Learning to Collaborate

We’ve all been in that situation when it’s your first class of the semester and your professor is going on and on about the syllabus and, suddenly, the words “group project” leaves their lips. It’s like you’ve been punched in the gut! All of these horrible memories of past group projects flood your mind and you remember all of the nameless slackers who left you high and dry to do the project yourself, taking half the credit and the undeserved A that you slaved over to get. Now, I get it. This is probably the last thing you want to read, and I’m not conceited enough to think I can change your negative opinions about group projects. But, I want you to know that there is hope. There are guidelines that you can lay down early on in the process when you first meet your group mates that can insure success.

These guidelines come straight from Writer/Designer: A Guide to Making Multimodal Projects. Chapter 5, “Assembling Your Technologies and Your Team”, thoroughly describes how to effectively collaborate using certain guidelines. These paraphrased guidelines are as follows:

  • If possible, limit the size of your group. More members means more voices which means the possibility of trouble when coming to decisions and coordinating schedules.
  • If you have the chance to choose your teammates, try to choose members who bring a diverse set of skills and perspectives.
  • Exchange contact information with your teammates, so you can keep up with them and their progress.
  • Create a group contract that explains group expectations, member roles, communication procedures, meetings, and problem-solving tactics.
  • Contribute by coming to class or meetings, being prepared with materials and ideas, participate, and, especially, pull your own weight.
  • Listen to the ideas of others. Don’t just shut them down immediately.
  • Learn to compromise.
  • If there is conflict, let your teammates talk it out by explaining their own perspectives and suggestions for solving the issue. If it’s a serious conflict, speak with your professor who will help the team get back on track.

Some of these guidelines may seem obvious and self-explanatory, but, believe me, some people may need to hear the obvious. The problems that usually occur within groups stem from the fact that rules weren’t set and agreed upon at the first meeting. If this happens, then your group members can be held accountable for breaking them. Inevitably, there may be a bad egg in your group that just refuses to follow the status quo. If that’s the case, don’t be afraid to go to your professor and tell them what’s going on. Your professor will be able to handle the situation better than you just chewing them out at the next meeting. I hope these guidelines help the next time you’re forced to work with others for an assignment or project. If not, then at least you tried.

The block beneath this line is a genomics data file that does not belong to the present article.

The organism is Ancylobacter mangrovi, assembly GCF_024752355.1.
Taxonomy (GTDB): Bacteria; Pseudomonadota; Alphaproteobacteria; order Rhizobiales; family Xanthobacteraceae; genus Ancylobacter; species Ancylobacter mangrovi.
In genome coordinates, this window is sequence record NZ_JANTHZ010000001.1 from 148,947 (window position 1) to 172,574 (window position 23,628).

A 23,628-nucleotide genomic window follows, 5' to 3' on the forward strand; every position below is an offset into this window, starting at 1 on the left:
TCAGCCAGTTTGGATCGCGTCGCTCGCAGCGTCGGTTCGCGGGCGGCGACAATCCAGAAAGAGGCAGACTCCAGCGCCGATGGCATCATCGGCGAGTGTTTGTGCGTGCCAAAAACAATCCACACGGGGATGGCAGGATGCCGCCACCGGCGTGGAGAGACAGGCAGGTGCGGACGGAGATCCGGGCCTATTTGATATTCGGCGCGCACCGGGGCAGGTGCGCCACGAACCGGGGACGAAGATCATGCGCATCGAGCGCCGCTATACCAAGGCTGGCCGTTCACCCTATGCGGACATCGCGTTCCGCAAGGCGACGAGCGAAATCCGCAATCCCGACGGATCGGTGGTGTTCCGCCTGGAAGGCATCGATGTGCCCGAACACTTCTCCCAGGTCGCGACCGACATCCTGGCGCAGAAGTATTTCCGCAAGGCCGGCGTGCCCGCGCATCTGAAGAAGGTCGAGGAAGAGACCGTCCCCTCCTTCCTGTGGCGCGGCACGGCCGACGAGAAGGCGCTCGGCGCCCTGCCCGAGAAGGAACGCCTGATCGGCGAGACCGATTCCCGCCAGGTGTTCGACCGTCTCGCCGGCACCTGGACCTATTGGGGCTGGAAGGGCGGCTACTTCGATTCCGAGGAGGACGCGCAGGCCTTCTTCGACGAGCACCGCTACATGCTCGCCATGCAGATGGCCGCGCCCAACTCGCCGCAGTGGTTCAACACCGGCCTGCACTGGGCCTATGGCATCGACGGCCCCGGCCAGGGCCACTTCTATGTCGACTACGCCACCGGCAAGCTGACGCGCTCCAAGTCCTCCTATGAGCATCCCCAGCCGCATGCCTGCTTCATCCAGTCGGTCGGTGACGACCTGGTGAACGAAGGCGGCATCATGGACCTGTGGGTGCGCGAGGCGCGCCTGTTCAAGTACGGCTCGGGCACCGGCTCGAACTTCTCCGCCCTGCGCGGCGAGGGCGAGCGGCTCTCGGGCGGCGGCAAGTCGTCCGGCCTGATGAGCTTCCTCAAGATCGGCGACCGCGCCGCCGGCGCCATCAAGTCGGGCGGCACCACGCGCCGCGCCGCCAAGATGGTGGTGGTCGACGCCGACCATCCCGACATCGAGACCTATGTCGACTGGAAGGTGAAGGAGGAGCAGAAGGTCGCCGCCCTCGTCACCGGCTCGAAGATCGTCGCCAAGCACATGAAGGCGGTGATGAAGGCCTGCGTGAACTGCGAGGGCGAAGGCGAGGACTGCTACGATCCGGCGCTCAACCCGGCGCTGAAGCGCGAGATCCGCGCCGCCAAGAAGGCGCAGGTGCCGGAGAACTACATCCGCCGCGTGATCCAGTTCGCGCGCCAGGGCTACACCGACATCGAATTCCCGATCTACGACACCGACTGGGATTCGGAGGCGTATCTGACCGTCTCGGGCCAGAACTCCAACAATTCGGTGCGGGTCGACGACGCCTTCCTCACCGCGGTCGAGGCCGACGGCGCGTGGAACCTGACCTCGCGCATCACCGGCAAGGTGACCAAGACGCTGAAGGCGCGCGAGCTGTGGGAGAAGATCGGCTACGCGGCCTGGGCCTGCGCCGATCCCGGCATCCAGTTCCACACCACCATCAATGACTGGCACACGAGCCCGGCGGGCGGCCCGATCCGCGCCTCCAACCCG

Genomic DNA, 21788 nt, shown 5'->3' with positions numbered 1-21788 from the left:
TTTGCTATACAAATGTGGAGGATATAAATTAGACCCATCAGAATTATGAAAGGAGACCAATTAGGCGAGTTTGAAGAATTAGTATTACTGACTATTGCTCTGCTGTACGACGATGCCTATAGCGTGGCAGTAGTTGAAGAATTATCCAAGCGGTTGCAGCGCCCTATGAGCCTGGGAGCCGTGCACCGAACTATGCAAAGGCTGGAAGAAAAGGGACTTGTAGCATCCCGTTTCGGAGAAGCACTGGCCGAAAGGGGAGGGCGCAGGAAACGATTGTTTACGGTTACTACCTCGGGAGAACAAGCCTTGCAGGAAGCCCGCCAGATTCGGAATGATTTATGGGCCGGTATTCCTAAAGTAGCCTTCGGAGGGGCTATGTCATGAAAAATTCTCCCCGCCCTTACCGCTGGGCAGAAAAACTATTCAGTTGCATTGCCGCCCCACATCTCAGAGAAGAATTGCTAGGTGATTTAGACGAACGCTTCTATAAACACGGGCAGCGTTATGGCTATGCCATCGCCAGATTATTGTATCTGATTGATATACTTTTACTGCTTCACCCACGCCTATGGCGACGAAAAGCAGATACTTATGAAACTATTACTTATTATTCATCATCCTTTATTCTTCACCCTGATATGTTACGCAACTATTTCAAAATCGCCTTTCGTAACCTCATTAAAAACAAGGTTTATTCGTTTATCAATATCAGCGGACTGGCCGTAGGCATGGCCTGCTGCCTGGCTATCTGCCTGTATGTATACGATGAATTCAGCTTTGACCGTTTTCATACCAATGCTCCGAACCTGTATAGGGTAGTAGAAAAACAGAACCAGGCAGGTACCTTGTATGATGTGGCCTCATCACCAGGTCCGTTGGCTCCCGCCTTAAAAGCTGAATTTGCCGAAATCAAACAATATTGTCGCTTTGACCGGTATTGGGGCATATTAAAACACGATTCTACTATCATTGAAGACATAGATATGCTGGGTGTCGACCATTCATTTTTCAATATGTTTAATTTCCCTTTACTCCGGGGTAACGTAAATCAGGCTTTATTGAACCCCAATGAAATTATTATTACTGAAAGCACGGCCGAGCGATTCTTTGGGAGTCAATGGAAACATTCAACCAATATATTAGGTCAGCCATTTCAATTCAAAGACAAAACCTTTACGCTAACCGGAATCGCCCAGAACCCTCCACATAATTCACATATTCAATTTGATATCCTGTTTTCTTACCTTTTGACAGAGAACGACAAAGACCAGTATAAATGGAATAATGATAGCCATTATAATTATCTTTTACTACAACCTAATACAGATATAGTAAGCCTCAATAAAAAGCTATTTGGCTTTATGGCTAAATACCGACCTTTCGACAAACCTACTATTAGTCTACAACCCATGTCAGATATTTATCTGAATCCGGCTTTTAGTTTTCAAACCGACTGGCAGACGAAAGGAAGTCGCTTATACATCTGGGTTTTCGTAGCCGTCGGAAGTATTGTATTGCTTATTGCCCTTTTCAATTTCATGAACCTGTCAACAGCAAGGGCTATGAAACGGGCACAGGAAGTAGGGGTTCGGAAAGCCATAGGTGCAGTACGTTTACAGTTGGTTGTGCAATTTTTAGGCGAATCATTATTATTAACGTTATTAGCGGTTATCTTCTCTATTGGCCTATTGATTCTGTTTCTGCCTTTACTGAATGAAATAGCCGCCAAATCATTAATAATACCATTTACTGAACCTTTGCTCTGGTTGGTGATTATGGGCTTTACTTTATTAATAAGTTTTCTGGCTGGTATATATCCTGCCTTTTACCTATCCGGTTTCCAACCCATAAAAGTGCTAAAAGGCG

-Rose Street

Response to Cracked’s Criticisms of “Kickass” Female Characters in Film

I am a frequent reader of the comedy website Cracked, which has articles on a range of topics including pop culture, weird science and history, and sometimes insightful personal accounts from people with unique jobs or living situations. I usually gravitate toward the articles on pop culture and media for a light, fun read. In doing so, I came across an article entitled “6 Stupid Characters That Hollywood Now Puts in Every Movie.” Like most of these types of articles featured on the site, this article was just some simple observations by a columnist about the way movies are being made today, but there was one entry that really made me stop and think. It was something the author referred to as “Kickass” Female Characters Who Don’t Really Do Anything. The main point the author of the article was trying to make is that there is an ever-growing number of  female characters appearing in films, mainly blockbusters, that are designated as being a “tough” or “kickass” woman but never prove their toughness. He says, “there’s a tendency in modern films to create kickass female co-stars with hot leather fighting abilities who are of zero consequence to the plot … no matter how bumbling their male co-stars may be.” This sounded reasonable enough and even though some arguments could be made against a few of the examples he gives, Gamora from Guardians of the Galaxy and Black Widow are two that could be considered less than solid,  I was generally on board with his assessment.